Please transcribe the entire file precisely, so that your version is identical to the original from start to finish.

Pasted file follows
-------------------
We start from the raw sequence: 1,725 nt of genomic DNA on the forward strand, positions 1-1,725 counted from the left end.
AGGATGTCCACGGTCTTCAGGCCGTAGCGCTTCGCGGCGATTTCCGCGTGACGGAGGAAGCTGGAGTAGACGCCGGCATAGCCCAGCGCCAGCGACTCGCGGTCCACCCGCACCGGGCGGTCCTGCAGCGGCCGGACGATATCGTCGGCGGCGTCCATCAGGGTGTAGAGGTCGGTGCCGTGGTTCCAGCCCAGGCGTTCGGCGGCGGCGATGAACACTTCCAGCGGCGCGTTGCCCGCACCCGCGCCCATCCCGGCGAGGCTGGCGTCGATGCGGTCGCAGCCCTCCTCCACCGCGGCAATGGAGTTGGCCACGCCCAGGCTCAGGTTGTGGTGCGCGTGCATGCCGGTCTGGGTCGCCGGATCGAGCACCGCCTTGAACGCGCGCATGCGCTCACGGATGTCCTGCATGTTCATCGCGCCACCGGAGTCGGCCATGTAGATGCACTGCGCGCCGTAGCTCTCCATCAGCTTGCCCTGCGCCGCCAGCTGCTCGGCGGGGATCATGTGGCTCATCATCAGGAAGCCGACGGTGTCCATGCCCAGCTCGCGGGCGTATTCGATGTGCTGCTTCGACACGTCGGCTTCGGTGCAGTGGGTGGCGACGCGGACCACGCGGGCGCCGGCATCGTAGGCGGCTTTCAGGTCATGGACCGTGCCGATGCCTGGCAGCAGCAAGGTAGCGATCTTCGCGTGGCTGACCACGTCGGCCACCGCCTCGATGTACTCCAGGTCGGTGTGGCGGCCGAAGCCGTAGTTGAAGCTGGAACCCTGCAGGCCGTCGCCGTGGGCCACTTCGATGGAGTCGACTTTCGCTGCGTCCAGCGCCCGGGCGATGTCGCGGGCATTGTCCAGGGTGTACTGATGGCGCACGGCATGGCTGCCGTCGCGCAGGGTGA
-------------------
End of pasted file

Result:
We start from the raw sequence: 1,725 nt of genomic DNA on the forward strand, positions 1-1,725 counted from the left end.
AGGATGTCCACGGTCTTCAGGCCGTAGCGCTTCGCGGCGATTTCCGCGTGACGGAGGAAGCTGGAGTAGACGCCGGCATAGCCCAGCGCCAGCGACTCGCGGTCCACCCGCACCGGGCGGTCCTGCAGCGGCCGGACGATATCGTCGGCGGCGTCCATCAGGGTGTAGAGGTCGGTGCCGTGGTTCCAGCCCAGGCGTTCGGCGGCGGCGATGAACACTTCCAGCGGCGCGTTGCCCGCACCCGCGCCCATCCCGGCGAGGCTGGCGTCGATGCGGTCGCAGCCCTCCTCCACCGCGGCAATGGAGTTGGCCACGCCCAGGCTCAGGTTGTGGTGCGCGTGCATGCCGGTCTGGGTCGCCGGATCGAGCACCGCCTTGAACGCGCGCATGCGCTCACGGATGTCCTGCATGTTCATCGCGCCACCGGAGTCGGCCATGTAGATGCACTGCGCGCCGTAGCTCTCCATCAGCTTGCCCTGCGCCGCCAGCTGCTCGGCGGGGATCATGTGGCTCATCATCAGGAAGCCGACGGTGTCCATGCCCAGCTCGCGGGCGTATTCGATGTGCTGCTTCGACACGTCGGCTTCGGTGCAGTGGGTGGCGACGCGGACCACGCGGGCGCCGGCATCGTAGGCGGCTTTCAGGTCATGGACCGTGCCGATGCCTGGCAGCAGCAAGGTAGCGATCTTCGCGTGGCTGACCACGTCGGCCACCGCCTCGATGTACTCCAGGTCGGTGTGGCGGCCGAAGCCGTAGTTGAAGCTGGAACCCTGCAGGCCGTCGCCGTGGGCCACTTCGATGGAGTCGACTTTCGCTGCGTCCAGCGCCCGGGCGATGTCGCGGGCATTGTCCAGGGTGTACTGATGGCGCACGGCATGGCTGCCGTCGCGCAGGGTGA